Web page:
This compressed vegetation forms coal. The longer and deeper that coal is buried makes it of higher quality. Peat is the first stage of coal formation. Lignite is the next grade of coal followed by bituminous and the highest grade, anthracite. Anthracite is actually a metamorphic rock. It forms during mountain building when compaction and friction are extremely high. This form of coal burns very hot and almost smokeless. It is used in the production of high grade steel.

 

Shale is one of the most common sedimentary rocks. It is composed of silt or clay that has been compacted or squeezed together to form a solid rock. Shale is usually found in thin layers. The silt or clay that composes shale is made of very small pieces of weathered rock. The pieces are from 1/16 to 1/256 of a millimeter in diameter. The color of a sample of shale is that of the clay or silt that it was formed from.

 

 

Sandstone is a clastic sedimentary rock that forms from the cementing together of sand sized grains forming a solid rock. Quartz is the most abundant mineral that forms sandstone. Calcium carbonate, silica, or iron has been added to the water that is in contact with the sand grains. These minerals grow crystals in the spaces around the sand grains. As the crystals fill the gaps the individual sand grains are now transformed into a solid rock.

 

 

Limestone is the most abundant of the non-clastic sedimentary rocks. Limestone is produced from the mineral calcite (calcium carbonate) and sediment. The main source of limestone is the limy ooze formed in the ocean. The calcium carbonate can be precipitated from ocean water or it can be formed from sea creatures that secrete lime such as algae and coral.

Chalk is another type of limestone that is made up of very small single-celled organisms. Chalk is usually white or gray in color.

Limestone can easily be dissolved by acids. If you drop vinegar on limestone it will fizz. Put a limestone rock into a plastic jar and cover it with vinegar. Cover the jar and watch the bubbling of the calcium carbonate and also the disintegration of the rock over a few days.

 

Limestone caves are an interesting geological feature. They form because the limestone deposits located under the ground are chemically dissolved by moving ground water. The ground water contains minerals that make the water slightly acidic. When an acid comes into contact with a rock that is composed of calcium carbonate a chemical reaction takes place. The acid "eats" the limestone. The calcium carbonate then goes into the ground water which moves down farther into the cave. The water will find its way into small crack and crevasses. The dripping water will create formations called stalactites and stalagmites.

Stalactites (they grow from the ceiling)and stalagmites (they grow from the floor) are not technically limestone. They form in caves because as the limestone is dissolved calcium carbonate is put into solution in the ground water. This solution drips through crack and slowly forms stalactites and stalagmites.

The photo to your right shows both stalactites and stalagmites growing together in Jewel Cave National Park in South Dakota.

 

Conglomerate is a clastic sedimentary rock that forms the cementing of rounded cobble and pebble sized rock fragments. Conglomerate is formed by river movement or ocean wave action. The cementing agents that fill the spaces to form the solid rock conglomerate are silica, calcite, or iron oxides.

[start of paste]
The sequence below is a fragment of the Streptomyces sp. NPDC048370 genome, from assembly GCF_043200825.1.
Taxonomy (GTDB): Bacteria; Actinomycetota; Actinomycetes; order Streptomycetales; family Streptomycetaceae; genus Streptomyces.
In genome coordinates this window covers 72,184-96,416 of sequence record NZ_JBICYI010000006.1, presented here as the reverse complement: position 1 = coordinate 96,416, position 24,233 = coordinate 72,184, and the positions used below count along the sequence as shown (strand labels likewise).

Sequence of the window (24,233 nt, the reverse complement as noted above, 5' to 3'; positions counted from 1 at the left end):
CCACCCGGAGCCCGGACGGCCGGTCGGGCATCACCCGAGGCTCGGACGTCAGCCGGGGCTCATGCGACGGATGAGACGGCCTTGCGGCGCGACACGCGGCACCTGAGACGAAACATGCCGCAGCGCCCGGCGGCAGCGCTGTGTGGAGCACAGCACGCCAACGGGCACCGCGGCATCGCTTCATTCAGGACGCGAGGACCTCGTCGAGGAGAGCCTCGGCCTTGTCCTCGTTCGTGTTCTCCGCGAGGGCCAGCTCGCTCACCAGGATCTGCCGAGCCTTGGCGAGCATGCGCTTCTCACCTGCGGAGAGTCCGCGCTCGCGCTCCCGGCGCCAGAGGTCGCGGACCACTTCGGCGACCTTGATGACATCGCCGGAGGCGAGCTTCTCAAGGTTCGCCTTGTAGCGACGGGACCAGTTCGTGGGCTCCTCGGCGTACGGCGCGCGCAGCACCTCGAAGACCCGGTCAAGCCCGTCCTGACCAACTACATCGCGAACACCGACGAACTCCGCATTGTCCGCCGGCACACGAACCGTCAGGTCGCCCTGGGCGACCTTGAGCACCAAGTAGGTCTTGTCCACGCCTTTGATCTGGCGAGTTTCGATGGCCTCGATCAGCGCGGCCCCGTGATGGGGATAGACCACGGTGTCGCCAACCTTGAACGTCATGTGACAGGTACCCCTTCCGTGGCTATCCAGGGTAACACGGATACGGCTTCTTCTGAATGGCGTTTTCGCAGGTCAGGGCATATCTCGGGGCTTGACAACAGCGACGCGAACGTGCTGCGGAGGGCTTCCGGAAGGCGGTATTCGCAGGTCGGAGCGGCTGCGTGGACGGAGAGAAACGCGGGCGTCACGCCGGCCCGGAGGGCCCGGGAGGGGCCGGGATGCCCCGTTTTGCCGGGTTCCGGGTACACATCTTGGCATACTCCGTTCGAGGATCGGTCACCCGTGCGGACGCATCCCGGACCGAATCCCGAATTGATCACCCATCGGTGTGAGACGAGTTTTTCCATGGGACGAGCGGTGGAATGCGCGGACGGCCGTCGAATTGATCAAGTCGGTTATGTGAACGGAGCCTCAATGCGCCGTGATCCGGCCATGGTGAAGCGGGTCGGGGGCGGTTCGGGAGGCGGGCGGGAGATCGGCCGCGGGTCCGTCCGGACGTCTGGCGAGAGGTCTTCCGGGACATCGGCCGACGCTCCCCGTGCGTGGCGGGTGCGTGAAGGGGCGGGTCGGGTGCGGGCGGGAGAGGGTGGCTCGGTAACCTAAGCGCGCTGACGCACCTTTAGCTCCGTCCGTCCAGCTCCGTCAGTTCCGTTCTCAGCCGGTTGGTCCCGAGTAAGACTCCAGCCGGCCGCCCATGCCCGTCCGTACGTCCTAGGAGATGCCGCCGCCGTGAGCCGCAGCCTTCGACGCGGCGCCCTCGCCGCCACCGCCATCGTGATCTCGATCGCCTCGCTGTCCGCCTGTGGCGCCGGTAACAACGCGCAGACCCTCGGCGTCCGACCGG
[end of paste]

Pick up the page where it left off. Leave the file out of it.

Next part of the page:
Notice in the photo above the rounded rock particles in the conglomerate. These rounded particles make conglomerate different from the next rock you are about to study, breccia.

 

Breccia is formed in a very similar fashion to conglomerate. The difference between the two rocks is that breccia's rock fragments are very sharp and angular. These rock fragments have not been transported by water, wind, or glaciers long enough to be rounded and smoothed like in the conglomerate. The cementing agents silica, calcite (CaCO3), and iron oxides are the same as in conglomerate.

 

 

Write the answers to the following questions in complete sentences on a piece of paper.

 

1.

In your own words describe the process of weathering.

2.

What is deposition?

3.

What are the three ways that a sedimentary rock forms?

4.

How does a limestone cave form?

 

Metamorphic Rocks Lesson #14

Welcome to the lesson "Metamorphic Rocks".

 

Rocks are formed on Earth as igneous, sedimentary, or metamorphic rocks. Igneous rocks form when rocks are heated to the melting point which forms magma. Sedimentary rocks are formed from the cementing together of sediments, or from the compaction (squeezing together) of sediments, or from the recrystallization of new mineral grains which are larger than the original crystals. Metamorphic rocks form from heat and pressure changing the original or parent rock into a completely new rock. The parent rock can be either sedimentary, igneous, or even another metamorphic rock. The word "metamorphic" comes from Greek and means "To Change Form".

The diagram above shows you how the rocks on Earth have been changed continually over time from one rock type to another. This changing of rock types is called the "Rock Cycle".

 

Solid rock can be changed into a new rock by stresses that cause an increase in heat and pressure. There are 3 main agents that cause metamorphism. Factors that cause an increase in Temperature, Pressure, and Chemical changes are the three agents that we are going to study.

Temperature increases can be caused by layers of sediments being buried deeper and deeper under the surface of the Earth. As we descend into the earth the temperature increases about 25 degrees Celsius for every kilometer that we descend. The deeper the layers are buried the hotter the temperatures become. The great weight of these layers also causes an increase in pressure, which in turn, causes an increase in temperature.